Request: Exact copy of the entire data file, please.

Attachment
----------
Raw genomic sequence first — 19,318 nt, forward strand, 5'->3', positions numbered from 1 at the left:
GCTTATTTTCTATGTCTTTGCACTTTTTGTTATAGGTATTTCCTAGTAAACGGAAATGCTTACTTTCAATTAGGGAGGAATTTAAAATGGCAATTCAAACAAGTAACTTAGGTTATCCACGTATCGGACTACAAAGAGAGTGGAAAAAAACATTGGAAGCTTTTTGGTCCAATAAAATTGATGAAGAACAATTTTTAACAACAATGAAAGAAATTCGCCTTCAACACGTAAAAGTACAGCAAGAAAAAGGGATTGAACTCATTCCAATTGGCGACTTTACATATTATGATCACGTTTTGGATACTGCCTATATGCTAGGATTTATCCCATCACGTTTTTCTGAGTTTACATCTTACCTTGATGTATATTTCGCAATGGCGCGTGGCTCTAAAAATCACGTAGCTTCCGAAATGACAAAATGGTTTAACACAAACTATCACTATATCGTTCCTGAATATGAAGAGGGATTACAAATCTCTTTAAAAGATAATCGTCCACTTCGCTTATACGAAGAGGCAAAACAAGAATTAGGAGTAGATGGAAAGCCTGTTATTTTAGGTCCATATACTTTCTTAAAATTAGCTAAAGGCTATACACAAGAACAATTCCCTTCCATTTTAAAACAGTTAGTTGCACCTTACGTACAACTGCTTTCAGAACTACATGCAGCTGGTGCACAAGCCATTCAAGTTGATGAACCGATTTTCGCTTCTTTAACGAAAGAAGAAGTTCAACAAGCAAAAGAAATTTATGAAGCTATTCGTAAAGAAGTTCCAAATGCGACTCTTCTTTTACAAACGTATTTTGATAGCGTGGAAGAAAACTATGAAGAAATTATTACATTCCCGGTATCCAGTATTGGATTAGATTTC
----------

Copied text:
Raw genomic sequence first — 19,318 nt, forward strand, 5'->3', positions numbered from 1 at the left:
GCTTATTTTCTATGTCTTTGCACTTTTTGTTATAGGTATTTCCTAGTAAACGGAAATGCTTACTTTCAATTAGGGAGGAATTTAAAATGGCAATTCAAACAAGTAACTTAGGTTATCCACGTATCGGACTACAAAGAGAGTGGAAAAAAACATTGGAAGCTTTTTGGTCCAATAAAATTGATGAAGAACAATTTTTAACAACAATGAAAGAAATTCGCCTTCAACACGTAAAAGTACAGCAAGAAAAAGGGATTGAACTCATTCCAATTGGCGACTTTACATATTATGATCACGTTTTGGATACTGCCTATATGCTAGGATTTATCCCATCACGTTTTTCTGAGTTTACATCTTACCTTGATGTATATTTCGCAATGGCGCGTGGCTCTAAAAATCACGTAGCTTCCGAAATGACAAAATGGTTTAACACAAACTATCACTATATCGTTCCTGAATATGAAGAGGGATTACAAATCTCTTTAAAAGATAATCGTCCACTTCGCTTATACGAAGAGGCAAAACAAGAATTAGGAGTAGATGGAAAGCCTGTTATTTTAGGTCCATATACTTTCTTAAAATTAGCTAAAGGCTATACACAAGAACAATTCCCTTCCATTTTAAAACAGTTAGTTGCACCTTACGTACAACTGCTTTCAGAACTACATGCAGCTGGTGCACAAGCCATTCAAGTTGATGAACCGATTTTCGCTTCTTTAACGAAAGAAGAAGTTCAACAAGCAAAAGAAATTTATGAAGCTATTCGTAAAGAAGTTCCAAATGCGACTCTTCTTTTACAAACGTATTTTGATAGCGTGGAAGAAAACTATGAAGAAATTATTACATTCCCGGTATCCAGTATTGGATTAGATTTC